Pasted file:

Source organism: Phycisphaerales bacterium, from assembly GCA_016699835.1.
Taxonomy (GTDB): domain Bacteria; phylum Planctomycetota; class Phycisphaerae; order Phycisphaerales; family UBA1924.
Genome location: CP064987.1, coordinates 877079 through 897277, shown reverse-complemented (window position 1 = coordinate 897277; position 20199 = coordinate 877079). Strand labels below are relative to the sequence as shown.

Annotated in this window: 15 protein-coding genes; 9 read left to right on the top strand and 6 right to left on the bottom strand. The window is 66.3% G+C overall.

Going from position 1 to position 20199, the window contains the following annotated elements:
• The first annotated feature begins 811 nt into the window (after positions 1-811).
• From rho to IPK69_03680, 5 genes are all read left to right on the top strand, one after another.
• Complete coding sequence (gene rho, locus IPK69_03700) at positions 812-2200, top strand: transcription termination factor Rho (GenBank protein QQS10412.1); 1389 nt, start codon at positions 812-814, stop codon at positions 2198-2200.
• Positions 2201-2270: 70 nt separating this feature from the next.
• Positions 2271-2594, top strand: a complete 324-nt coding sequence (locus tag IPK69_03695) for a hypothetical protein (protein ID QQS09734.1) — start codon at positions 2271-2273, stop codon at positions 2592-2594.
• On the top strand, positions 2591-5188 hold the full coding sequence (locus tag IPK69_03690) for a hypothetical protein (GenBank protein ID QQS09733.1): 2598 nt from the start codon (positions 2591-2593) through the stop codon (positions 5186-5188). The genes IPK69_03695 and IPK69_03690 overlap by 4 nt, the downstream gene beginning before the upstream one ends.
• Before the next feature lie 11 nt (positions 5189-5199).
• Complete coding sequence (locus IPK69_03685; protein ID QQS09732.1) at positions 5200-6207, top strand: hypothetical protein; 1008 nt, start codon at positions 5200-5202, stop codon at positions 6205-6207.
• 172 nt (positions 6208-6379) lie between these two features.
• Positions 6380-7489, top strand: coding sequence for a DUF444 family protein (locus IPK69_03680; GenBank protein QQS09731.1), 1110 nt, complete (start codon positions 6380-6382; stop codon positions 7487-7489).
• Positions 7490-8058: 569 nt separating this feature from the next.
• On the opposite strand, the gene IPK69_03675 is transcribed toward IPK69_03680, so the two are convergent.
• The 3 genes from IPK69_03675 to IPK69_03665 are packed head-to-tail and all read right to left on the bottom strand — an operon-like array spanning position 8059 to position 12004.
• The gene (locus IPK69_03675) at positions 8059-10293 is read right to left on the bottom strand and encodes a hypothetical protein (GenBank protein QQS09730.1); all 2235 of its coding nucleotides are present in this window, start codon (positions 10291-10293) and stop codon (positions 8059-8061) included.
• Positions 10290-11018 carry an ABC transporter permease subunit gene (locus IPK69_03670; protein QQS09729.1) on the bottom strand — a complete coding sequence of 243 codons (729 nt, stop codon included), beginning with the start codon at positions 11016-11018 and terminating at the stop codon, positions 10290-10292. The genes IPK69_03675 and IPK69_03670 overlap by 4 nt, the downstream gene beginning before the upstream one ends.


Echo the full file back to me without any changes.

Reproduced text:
Source organism: Phycisphaerales bacterium, from assembly GCA_016699835.1.
Taxonomy (GTDB): domain Bacteria; phylum Planctomycetota; class Phycisphaerae; order Phycisphaerales; family UBA1924.
Genome location: CP064987.1, coordinates 877079 through 897277, shown reverse-complemented (window position 1 = coordinate 897277; position 20199 = coordinate 877079). Strand labels below are relative to the sequence as shown.

Annotated in this window: 15 protein-coding genes; 9 read left to right on the top strand and 6 right to left on the bottom strand. The window is 66.3% G+C overall.

Going from position 1 to position 20199, the window contains the following annotated elements:
• The first annotated feature begins 811 nt into the window (after positions 1-811).
• From rho to IPK69_03680, 5 genes are all read left to right on the top strand, one after another.
• Complete coding sequence (gene rho, locus IPK69_03700) at positions 812-2200, top strand: transcription termination factor Rho (GenBank protein QQS10412.1); 1389 nt, start codon at positions 812-814, stop codon at positions 2198-2200.
• Positions 2201-2270: 70 nt separating this feature from the next.
• Positions 2271-2594, top strand: a complete 324-nt coding sequence (locus tag IPK69_03695) for a hypothetical protein (protein ID QQS09734.1) — start codon at positions 2271-2273, stop codon at positions 2592-2594.
• On the top strand, positions 2591-5188 hold the full coding sequence (locus tag IPK69_03690) for a hypothetical protein (GenBank protein ID QQS09733.1): 2598 nt from the start codon (positions 2591-2593) through the stop codon (positions 5186-5188). The genes IPK69_03695 and IPK69_03690 overlap by 4 nt, the downstream gene beginning before the upstream one ends.
• Before the next feature lie 11 nt (positions 5189-5199).
• Complete coding sequence (locus IPK69_03685; protein ID QQS09732.1) at positions 5200-6207, top strand: hypothetical protein; 1008 nt, start codon at positions 5200-5202, stop codon at positions 6205-6207.
• 172 nt (positions 6208-6379) lie between these two features.
• Positions 6380-7489, top strand: coding sequence for a DUF444 family protein (locus IPK69_03680; GenBank protein QQS09731.1), 1110 nt, complete (start codon positions 6380-6382; stop codon positions 7487-7489).
• Positions 7490-8058: 569 nt separating this feature from the next.
• On the opposite strand, the gene IPK69_03675 is transcribed toward IPK69_03680, so the two are convergent.
• The 3 genes from IPK69_03675 to IPK69_03665 are packed head-to-tail and all read right to left on the bottom strand — an operon-like array spanning position 8059 to position 12004.
• The gene (locus IPK69_03675) at positions 8059-10293 is read right to left on the bottom strand and encodes a hypothetical protein (GenBank protein QQS09730.1); all 2235 of its coding nucleotides are present in this window, start codon (positions 10291-10293) and stop codon (positions 8059-8061) included.
• Positions 10290-11018 carry an ABC transporter permease subunit gene (locus IPK69_03670; protein QQS09729.1) on the bottom strand — a complete coding sequence of 243 codons (729 nt, stop codon included), beginning with the start codon at positions 11016-11018 and terminating at the stop codon, positions 10290-10292. The genes IPK69_03675 and IPK69_03670 overlap by 4 nt, the downstream gene beginning before the upstream one ends.